Gilman points out that his district is one of the youngest in the city, as well as the only district to see population growth between the 2000 and 2010 censuses.

“It is challenging to manage growth,” Gilman said. “But it’s also more fun.”

Among the challenges the councilman mentioned specifically important in District Eight is the question of how to ensure that members of communities that already exist in the district — and have for a long time — aren’t crowded out or left behind by newcomers.

“Oakland is almost four or five neighborhoods in one,” Gilman said, discussing incoming students’ role in particular as district newcomers. “I would say students should have respect for existing community while also ingratiating yourself into that community.”

But seemingly an even more central part of Gilman’s agenda is attracting younger residents to the growing district and convincing those already here for school to remain after graduation. He praised his district in particular and the city in general as big enough to offer the variety, creativity and opportunity needed to pursue your ambitions, but at the same time small enough for an individual to make a difference.

“Pittsburgh is either America’s smallest big city or its biggest small town,” he said. “You can have a tremendous impact at an incredibly young age.”

Gilman also pointed out the city’s growing college-educated population. With one of the largest increases in the number of educated millennials in the country, Pittsburgh is beginning to find that the problems of college graduates in the 21st century are becoming its most pressing problems as well. And nowhere in the city is that more immediate than in Gilman’s university-heavy district.

Council Member Corey O’Connor, who represents District Five, including Schenley Park and south Squirrel Hill, introduced a will of council in July to address one of these problems — student debt. The proposal would incentivize students to stay in the commonwealth after graduation by absolving them of a portion of their student loans equal to 15 percent of any mortgage they take out in Pennsylvania.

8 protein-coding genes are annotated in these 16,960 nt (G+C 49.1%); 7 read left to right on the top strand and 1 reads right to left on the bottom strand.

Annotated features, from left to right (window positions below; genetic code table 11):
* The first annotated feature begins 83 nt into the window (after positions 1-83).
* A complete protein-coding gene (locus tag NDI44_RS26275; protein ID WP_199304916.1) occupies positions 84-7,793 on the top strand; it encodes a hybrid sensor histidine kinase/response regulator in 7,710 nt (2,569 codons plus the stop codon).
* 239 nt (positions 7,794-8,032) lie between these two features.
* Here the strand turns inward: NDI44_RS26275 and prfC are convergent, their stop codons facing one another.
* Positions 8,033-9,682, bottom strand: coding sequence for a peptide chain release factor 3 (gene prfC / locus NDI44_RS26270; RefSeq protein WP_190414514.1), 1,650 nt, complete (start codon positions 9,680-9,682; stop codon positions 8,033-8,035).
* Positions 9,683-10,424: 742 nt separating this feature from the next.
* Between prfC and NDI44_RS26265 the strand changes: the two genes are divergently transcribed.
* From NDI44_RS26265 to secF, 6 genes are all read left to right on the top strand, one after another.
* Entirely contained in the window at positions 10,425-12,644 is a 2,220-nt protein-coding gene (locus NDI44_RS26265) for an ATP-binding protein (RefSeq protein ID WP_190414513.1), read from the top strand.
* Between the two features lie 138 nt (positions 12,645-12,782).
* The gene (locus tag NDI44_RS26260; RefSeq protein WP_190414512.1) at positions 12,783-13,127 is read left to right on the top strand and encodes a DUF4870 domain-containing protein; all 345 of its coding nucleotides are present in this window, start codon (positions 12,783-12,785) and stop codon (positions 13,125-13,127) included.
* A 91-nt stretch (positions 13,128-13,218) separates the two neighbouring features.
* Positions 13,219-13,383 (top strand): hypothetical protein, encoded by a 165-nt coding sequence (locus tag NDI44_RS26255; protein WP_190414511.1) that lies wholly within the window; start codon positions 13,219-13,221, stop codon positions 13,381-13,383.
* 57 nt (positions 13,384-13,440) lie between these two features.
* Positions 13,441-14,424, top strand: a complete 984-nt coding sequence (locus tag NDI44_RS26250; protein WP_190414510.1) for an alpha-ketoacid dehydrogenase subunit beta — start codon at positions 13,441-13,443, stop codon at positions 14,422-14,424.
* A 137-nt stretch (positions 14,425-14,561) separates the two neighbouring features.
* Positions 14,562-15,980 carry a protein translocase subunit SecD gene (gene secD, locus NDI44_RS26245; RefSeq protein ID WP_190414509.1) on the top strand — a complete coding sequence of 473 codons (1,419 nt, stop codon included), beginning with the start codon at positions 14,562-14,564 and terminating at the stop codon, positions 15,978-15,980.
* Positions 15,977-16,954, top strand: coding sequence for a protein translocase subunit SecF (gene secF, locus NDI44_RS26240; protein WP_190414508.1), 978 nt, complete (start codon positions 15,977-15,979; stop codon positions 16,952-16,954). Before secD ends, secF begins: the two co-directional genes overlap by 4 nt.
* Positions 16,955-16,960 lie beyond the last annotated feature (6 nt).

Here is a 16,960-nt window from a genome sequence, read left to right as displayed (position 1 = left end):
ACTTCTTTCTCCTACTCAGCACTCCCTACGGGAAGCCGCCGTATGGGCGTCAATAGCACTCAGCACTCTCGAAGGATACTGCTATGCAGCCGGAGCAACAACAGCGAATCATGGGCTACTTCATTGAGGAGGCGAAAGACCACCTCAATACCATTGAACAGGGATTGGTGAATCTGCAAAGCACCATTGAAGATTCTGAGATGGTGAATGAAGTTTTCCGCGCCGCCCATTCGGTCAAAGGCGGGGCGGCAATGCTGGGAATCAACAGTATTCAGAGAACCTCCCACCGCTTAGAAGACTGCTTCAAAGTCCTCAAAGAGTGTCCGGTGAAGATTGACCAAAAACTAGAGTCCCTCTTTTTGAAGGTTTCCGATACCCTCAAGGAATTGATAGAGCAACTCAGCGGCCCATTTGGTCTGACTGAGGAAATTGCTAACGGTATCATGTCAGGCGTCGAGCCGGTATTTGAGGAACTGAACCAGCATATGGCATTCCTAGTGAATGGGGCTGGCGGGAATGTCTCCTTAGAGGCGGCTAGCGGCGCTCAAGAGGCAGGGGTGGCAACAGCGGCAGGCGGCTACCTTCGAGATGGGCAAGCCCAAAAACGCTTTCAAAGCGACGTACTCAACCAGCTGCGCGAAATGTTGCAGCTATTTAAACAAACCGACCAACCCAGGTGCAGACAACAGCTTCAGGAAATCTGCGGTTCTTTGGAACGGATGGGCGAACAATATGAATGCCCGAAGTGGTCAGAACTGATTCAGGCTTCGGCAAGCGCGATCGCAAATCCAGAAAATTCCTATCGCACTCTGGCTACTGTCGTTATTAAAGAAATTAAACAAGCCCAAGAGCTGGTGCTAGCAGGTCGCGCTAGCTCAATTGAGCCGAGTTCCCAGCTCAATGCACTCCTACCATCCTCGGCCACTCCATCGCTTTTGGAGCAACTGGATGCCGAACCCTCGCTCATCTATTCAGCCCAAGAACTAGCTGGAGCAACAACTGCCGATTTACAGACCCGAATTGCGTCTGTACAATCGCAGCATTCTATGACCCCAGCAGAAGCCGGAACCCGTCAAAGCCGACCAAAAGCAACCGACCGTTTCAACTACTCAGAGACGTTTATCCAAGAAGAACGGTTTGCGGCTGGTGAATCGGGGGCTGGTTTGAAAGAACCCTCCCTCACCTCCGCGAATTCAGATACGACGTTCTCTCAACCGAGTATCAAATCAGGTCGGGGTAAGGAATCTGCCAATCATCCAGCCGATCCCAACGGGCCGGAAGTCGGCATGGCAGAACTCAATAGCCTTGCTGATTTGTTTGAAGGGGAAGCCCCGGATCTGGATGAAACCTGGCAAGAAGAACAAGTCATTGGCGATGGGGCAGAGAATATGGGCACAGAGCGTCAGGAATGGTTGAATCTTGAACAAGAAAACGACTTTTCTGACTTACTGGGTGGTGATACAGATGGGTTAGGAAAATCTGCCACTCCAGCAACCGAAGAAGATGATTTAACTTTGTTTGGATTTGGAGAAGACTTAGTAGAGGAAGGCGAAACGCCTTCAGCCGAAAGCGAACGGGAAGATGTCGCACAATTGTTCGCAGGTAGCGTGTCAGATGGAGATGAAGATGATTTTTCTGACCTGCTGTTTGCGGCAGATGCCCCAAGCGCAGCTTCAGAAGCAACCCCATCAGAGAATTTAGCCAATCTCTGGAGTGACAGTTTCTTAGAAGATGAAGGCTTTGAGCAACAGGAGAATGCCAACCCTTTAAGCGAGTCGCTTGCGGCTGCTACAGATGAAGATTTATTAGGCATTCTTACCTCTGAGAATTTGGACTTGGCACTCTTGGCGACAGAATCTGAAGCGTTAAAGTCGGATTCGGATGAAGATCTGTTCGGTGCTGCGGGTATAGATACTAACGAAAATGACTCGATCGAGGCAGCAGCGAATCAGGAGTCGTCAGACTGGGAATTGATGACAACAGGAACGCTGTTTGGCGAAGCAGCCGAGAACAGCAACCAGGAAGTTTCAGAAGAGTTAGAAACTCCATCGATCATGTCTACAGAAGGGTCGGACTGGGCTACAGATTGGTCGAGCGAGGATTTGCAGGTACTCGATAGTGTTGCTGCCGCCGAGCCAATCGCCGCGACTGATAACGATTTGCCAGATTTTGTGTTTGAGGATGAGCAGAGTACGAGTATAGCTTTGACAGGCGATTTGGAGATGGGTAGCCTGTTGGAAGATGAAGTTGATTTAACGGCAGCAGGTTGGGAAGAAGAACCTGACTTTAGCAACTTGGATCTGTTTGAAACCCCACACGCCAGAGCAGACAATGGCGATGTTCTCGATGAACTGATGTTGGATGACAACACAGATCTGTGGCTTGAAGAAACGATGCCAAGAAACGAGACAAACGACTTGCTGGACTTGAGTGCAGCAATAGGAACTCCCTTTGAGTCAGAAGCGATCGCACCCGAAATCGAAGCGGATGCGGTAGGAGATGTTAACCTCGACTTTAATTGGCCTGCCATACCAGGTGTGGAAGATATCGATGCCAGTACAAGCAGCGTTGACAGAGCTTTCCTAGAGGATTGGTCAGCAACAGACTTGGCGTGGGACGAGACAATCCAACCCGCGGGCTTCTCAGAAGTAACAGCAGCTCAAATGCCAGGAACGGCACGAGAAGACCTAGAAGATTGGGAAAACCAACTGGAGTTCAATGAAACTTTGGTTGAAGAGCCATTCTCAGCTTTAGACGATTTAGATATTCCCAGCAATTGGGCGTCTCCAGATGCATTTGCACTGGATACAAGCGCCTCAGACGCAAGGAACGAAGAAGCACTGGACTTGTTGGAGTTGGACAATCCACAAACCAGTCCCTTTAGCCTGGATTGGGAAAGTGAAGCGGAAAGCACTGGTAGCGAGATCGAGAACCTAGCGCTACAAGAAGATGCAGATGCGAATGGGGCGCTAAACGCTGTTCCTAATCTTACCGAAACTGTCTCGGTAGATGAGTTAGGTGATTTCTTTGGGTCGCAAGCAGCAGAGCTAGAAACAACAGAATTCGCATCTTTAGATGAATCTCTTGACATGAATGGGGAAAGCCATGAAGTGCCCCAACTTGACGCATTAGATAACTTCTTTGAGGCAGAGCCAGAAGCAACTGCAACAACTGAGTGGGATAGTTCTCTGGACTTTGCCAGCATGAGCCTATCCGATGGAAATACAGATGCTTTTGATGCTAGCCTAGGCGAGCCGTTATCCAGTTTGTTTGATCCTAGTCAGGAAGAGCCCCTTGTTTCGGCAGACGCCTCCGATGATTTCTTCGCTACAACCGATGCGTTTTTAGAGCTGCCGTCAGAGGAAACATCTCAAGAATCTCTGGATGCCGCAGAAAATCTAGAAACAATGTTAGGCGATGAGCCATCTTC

“If we could keep half of the population of all of our graduates, we would be doing really well,” O’Connor told The Pitt News.

Both O’Connor and Gilman see the possibility of the state legislature in Harrisburg taking up and approving the policy as an exceptionally long shot given the capital’s predictably sluggish approach to passing even basic legislation. But Gilman says he sees a way forward to aid financially struggling recent grads in his district and throughout the city.

“The one area I’ve focused where we do have control is down payments on existing home mortgages,” Gilman said. He referenced the Pittsburgh Home Ownership Program, a city-funded plan that subsidizes mortgage loans for new homeowners.

“We’re looking at that basic model, tweaking it and investing more money in it,” he said. “There’s likely to be legislation coming from me in the next couple of months on that.”

But perhaps more important than any one policy proposal is Gilman’s steadfast advocacy for the benefits of becoming a part of the community in the district and the city — whether you’re a millennial or not.

“[Pittsburgh]’s one of the safest cities in America,” he said. “We have one of the best restaurant scenes in America. I recognize how easy it is to think all of Pittsburgh is within a quarter-mile of campus, but you should get out and experience all [of the city.]”

Gilman seemed to enjoy little more than rattling off the upsides of his community and city.

“Have I convinced you yet?” he laughed.

Grant Burgman contributed reporting.